Trump "alarmist" fuels rising US hate groups to register – watchdog



WASHINGTON, Feb. 20 (Reuters) – The number of hate groups operating in the United States rose 7 percent to a record high last year, the Southern Poverty Law Center said Wednesday, attributing the increase to anti-immigrant rhetoric. President. Donald Trump.

The SPLC, which has been monitoring hate groups since 1971, found that 1,020 of them were active in the United States in 2018, breaking the record of 1,018 set in 2011. This was the fourth consecutive year of growth.

The group blamed Trump, whose government has focused on reducing illegal and legal immigration to the United States.

"The words and images emanating from Trump's administration and Trump himself accentuate these fears," said Heidi Beirich, director of the SPLC's "Intelligence" project, during a conference call. "These images of frightening alien invaders threatening diseases, huge caravans of refugees from the south, it's alarmist."

The White House has repeatedly rejected allegations of bias against Trump, often citing the effects of a strong economy on minority communities. He did not respond to a request for comment on the report on Wednesday.

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States with KKK chapters currently active

See gallery

Washington

Klan groups based in the state: 1

(Photo via REUTERS / Jonathan Ernst)

Pennsylvania

Klan groups based in the state: 1

(Photo by Mark Makela / Getty Images)

Oklahoma

Klan groups based in the state: 1

(ANDREW CABALLERO-REYNOLDS / AFP / Getty Images)

Ohio

Klan groups based in the state: 1

(DAVID MAXWELL / AFP / Getty Images photo credit)

New York

Klan groups based in the state: 1

(Photo credit WILLIAM EDWARDS / AFP / Getty Images)

Michigan

Klan groups based in the state: 1

(ANDREW CABALLERO-REYNOLDS / AFP / Getty Images)

Maine

Klan groups based in the state: 1

(Staff shot by Ben McCanna / Portland Press Herald via Getty Images)

Louisiana

Klan groups based in the state: 1

(Photo of Nathan Benn / Corbis via Getty Images)

Illinois

Klan groups based in the state: 1

(Photo by Tim Boyle / Newsmakers)

Florida

Klan groups based in the state: 1

(Photo via REUTERS / Chris Keane)

West Virginia

Klan groups based in the state: 2

(Photo by Chet Strange / Getty Images)

Virginia

Klan groups based in the state: 2

(Photo via REUTERS / Jonathan Ernst)

North Carolina

Klan groups based in the state: 2

(Photo by NurPhoto / NurPhoto via Getty Images)

Missouri

Klan groups based in the state: 2

(Photo via REUTERS / Heikki Ahonen / Lehtikuva)

Maryland

Klan groups based in the state: 2

(Photo by Chip Somodevilla / Getty Images)

Georgia

Klan groups based in the state: 2

(Photo by Getty Images)

Arkansas

Klan groups based in the state: 2

(Photo by Greg Smith / CORBIS / Corbis via Getty Images)

Texas

Klan groups based in the state: 3

(Photo by Robert Daemmrich Photography Inc. / Sygma via Getty Images)

Tennessee

Klan groups based in the state: 3

(Photo by Spencer Platt / Getty Images)

Kentucky

Klan groups based in the state: 3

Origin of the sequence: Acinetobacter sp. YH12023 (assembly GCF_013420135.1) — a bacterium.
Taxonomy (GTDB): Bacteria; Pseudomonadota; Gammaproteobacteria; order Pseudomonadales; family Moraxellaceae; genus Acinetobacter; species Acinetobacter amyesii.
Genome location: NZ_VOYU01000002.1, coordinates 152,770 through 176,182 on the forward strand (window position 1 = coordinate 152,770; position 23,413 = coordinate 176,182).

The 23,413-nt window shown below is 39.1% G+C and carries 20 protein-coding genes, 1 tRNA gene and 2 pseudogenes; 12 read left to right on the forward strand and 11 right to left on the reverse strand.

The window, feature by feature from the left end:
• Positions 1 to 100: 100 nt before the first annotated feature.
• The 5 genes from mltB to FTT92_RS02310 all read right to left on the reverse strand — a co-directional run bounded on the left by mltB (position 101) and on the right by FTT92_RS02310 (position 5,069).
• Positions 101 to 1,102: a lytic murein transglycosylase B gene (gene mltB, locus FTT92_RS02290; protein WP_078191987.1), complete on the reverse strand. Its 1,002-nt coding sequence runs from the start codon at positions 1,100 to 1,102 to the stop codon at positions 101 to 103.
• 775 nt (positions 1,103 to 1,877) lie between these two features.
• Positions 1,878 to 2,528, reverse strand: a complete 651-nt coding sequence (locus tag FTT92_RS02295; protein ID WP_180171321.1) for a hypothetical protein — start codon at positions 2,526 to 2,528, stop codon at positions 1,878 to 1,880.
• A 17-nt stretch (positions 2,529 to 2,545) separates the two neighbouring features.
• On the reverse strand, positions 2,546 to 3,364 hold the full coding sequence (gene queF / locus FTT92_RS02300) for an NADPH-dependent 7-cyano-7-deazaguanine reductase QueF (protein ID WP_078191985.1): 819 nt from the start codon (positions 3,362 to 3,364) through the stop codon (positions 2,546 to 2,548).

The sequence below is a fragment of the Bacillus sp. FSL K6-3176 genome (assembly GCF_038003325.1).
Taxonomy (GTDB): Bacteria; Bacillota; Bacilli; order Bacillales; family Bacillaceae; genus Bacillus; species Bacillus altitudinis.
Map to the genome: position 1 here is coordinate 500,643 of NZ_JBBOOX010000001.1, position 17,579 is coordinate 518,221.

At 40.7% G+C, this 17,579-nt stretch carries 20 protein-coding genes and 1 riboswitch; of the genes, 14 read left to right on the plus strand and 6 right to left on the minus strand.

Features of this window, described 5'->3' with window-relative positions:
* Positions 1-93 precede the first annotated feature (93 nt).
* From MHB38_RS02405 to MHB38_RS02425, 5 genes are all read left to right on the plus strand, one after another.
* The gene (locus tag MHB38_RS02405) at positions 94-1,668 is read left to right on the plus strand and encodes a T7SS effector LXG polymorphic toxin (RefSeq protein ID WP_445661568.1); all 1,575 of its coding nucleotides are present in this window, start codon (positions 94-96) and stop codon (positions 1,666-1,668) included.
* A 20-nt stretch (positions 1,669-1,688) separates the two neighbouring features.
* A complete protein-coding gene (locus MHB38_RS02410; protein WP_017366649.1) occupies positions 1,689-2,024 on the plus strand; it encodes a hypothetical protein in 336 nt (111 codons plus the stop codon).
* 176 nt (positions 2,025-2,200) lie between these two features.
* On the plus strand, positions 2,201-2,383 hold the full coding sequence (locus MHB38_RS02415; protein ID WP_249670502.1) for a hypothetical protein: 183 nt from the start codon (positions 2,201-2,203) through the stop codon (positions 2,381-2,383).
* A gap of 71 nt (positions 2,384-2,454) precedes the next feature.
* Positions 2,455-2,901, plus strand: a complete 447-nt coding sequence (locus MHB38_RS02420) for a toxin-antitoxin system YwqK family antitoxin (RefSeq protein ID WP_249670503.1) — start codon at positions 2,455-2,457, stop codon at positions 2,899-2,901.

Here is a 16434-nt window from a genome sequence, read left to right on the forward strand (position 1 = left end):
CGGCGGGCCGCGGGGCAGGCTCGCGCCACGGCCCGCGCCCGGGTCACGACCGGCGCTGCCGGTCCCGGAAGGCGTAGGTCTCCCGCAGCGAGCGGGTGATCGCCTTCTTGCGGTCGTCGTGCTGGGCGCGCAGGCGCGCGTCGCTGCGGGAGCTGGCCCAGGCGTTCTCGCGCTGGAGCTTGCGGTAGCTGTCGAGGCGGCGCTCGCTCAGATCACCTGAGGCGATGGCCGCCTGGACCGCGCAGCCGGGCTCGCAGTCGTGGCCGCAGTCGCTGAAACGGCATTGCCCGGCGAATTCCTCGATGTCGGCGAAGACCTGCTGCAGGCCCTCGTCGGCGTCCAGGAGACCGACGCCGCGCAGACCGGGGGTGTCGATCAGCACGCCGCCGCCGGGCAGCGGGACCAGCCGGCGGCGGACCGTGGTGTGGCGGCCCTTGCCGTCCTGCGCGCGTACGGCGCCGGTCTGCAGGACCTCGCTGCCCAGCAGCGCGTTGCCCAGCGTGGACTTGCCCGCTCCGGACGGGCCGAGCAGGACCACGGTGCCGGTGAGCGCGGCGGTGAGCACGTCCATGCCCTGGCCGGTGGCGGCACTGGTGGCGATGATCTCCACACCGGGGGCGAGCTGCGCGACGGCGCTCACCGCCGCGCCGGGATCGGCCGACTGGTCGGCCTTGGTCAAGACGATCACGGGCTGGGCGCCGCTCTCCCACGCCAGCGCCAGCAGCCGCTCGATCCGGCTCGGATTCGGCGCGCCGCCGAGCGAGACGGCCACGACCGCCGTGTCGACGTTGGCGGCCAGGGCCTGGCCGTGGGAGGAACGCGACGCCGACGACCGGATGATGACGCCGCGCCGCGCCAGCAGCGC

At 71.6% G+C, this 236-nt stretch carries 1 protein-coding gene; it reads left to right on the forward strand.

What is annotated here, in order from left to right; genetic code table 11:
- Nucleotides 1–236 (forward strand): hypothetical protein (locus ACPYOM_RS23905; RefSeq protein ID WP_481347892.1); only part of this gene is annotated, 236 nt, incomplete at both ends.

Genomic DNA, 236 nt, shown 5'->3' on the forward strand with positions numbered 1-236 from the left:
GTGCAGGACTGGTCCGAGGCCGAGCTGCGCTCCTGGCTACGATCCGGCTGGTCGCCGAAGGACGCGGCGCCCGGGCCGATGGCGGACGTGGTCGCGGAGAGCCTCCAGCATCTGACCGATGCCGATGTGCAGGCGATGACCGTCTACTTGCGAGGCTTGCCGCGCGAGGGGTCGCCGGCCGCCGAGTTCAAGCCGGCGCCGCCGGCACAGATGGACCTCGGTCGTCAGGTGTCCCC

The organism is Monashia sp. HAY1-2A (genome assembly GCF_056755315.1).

(Photo via REUTERS / Chris Keane)

Alabama

Klan groups based in the state: 4

(Photo by John Moore / Getty Images)

Mississippi

Klan groups based in the state: 5

(Photo by John Moore / Getty Images)




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The SPLC defines hate groups as organizations with beliefs or practices that demonize a class of people. The number of groups has increased by 30% since 2015, when Trump declared his candidacy for the presidency.

The latest wave of new hate groups took place in the early years of Barack Obama's presidency, in reaction to the first black president of the United States, the group said. The number has risen 9% in the first three years of the Obama administration to reach the previous record and then dropped until 2015.

The group also cited the online incentive to rise. Despite efforts to regulate the content of traditional websites, including Facebook, the Internet remains the most fertile ground for hate groups to recruit new members, SPLC said.

The non-profit organization said the growth of hate groups seemed to entice some who share their ideologies to take violent action. He quoted Robert Bowers, accused of killing 11 worshipers in a Pittsburgh synagogue in October, shouting "All Jews must die."

As part of the number of SPLC hate groups, black nationalist groups increased by 13%, reaching 264 in 2018, an increase attributed by SPLC to a brutal reaction against Trump's policies.

Some of the SPLC targets have criticized the findings of the Montgomery, Alabama-based organization claiming it had mis-labeled legitimate organizations.

Earlier this month, the founder of the Proud Boys, a club of "western chauvinists" who describes himself as a man, filed a lawsuit against the center for defamation lawsuits. He claimed that the Proud Boys opposed racism, while the SPLC claimed that he was sticking to his research. (Report by Katharine Jackson, edited by Scott Malone, Tom Brown and Cynthia Osterman)


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